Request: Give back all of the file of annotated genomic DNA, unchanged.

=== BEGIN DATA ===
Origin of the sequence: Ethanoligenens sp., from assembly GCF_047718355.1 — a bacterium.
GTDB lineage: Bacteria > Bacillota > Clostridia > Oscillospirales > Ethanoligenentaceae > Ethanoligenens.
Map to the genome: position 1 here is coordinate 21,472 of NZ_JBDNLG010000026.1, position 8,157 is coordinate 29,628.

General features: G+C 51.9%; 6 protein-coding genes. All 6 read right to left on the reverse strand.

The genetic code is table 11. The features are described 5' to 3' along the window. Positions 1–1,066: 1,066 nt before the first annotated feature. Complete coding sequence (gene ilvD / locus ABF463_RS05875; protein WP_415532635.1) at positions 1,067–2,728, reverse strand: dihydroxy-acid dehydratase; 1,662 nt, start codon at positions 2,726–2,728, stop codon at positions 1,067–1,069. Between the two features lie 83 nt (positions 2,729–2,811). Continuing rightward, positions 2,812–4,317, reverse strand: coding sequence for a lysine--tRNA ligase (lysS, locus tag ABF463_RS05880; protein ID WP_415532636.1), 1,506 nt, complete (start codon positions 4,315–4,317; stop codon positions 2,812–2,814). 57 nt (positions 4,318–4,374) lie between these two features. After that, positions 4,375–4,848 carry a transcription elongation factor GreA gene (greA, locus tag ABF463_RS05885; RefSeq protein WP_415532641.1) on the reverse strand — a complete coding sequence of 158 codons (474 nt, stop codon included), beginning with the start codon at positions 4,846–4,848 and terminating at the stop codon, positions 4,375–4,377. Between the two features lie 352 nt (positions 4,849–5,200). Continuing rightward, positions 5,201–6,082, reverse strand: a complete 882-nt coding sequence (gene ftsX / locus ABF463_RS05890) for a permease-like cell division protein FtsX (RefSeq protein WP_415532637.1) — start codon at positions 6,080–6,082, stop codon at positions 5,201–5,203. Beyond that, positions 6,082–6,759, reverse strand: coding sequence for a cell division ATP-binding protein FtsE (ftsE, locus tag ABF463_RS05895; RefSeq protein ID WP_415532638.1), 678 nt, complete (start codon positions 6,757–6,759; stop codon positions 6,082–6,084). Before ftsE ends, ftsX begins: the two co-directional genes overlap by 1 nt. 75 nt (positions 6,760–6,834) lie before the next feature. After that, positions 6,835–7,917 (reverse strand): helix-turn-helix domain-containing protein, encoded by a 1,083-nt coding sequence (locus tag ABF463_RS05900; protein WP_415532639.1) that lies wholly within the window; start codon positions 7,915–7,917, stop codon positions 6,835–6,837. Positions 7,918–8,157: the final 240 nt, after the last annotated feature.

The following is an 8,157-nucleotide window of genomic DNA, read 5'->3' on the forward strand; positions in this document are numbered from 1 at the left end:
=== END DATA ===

Origin of the sequence: Ethanoligenens sp., from assembly GCF_047718355.1 — a bacterium.
GTDB lineage: Bacteria > Bacillota > Clostridia > Oscillospirales > Ethanoligenentaceae > Ethanoligenens.
Map to the genome: position 1 here is coordinate 21,472 of NZ_JBDNLG010000026.1, position 8,157 is coordinate 29,628.

General features: G+C 51.9%; 6 protein-coding genes. All 6 read right to left on the reverse strand.

The genetic code is table 11. The features are described 5' to 3' along the window. Positions 1–1,066: 1,066 nt before the first annotated feature. Complete coding sequence (gene ilvD / locus ABF463_RS05875; protein WP_415532635.1) at positions 1,067–2,728, reverse strand: dihydroxy-acid dehydratase; 1,662 nt, start codon at positions 2,726–2,728, stop codon at positions 1,067–1,069. Between the two features lie 83 nt (positions 2,729–2,811). Continuing rightward, positions 2,812–4,317, reverse strand: coding sequence for a lysine--tRNA ligase (lysS, locus tag ABF463_RS05880; protein ID WP_415532636.1), 1,506 nt, complete (start codon positions 4,315–4,317; stop codon positions 2,812–2,814). 57 nt (positions 4,318–4,374) lie between these two features. After that, positions 4,375–4,848 carry a transcription elongation factor GreA gene (greA, locus tag ABF463_RS05885; RefSeq protein WP_415532641.1) on the reverse strand — a complete coding sequence of 158 codons (474 nt, stop codon included), beginning with the start codon at positions 4,846–4,848 and terminating at the stop codon, positions 4,375–4,377. Between the two features lie 352 nt (positions 4,849–5,200). Continuing rightward, positions 5,201–6,082, reverse strand: a complete 882-nt coding sequence (gene ftsX / locus ABF463_RS05890) for a permease-like cell division protein FtsX (RefSeq protein WP_415532637.1) — start codon at positions 6,080–6,082, stop codon at positions 5,201–5,203. Beyond that, positions 6,082–6,759, reverse strand: coding sequence for a cell division ATP-binding protein FtsE (ftsE, locus tag ABF463_RS05895; RefSeq protein ID WP_415532638.1), 678 nt, complete (start codon positions 6,757–6,759; stop codon positions 6,082–6,084). Before ftsE ends, ftsX begins: the two co-directional genes overlap by 1 nt. 75 nt (positions 6,760–6,834) lie before the next feature. After that, positions 6,835–7,917 (reverse strand): helix-turn-helix domain-containing protein, encoded by a 1,083-nt coding sequence (locus tag ABF463_RS05900; protein WP_415532639.1) that lies wholly within the window; start codon positions 7,915–7,917, stop codon positions 6,835–6,837. Positions 7,918–8,157: the final 240 nt, after the last annotated feature.

The following is an 8,157-nucleotide window of genomic DNA, read 5'->3' on the forward strand; positions in this document are numbered from 1 at the left end: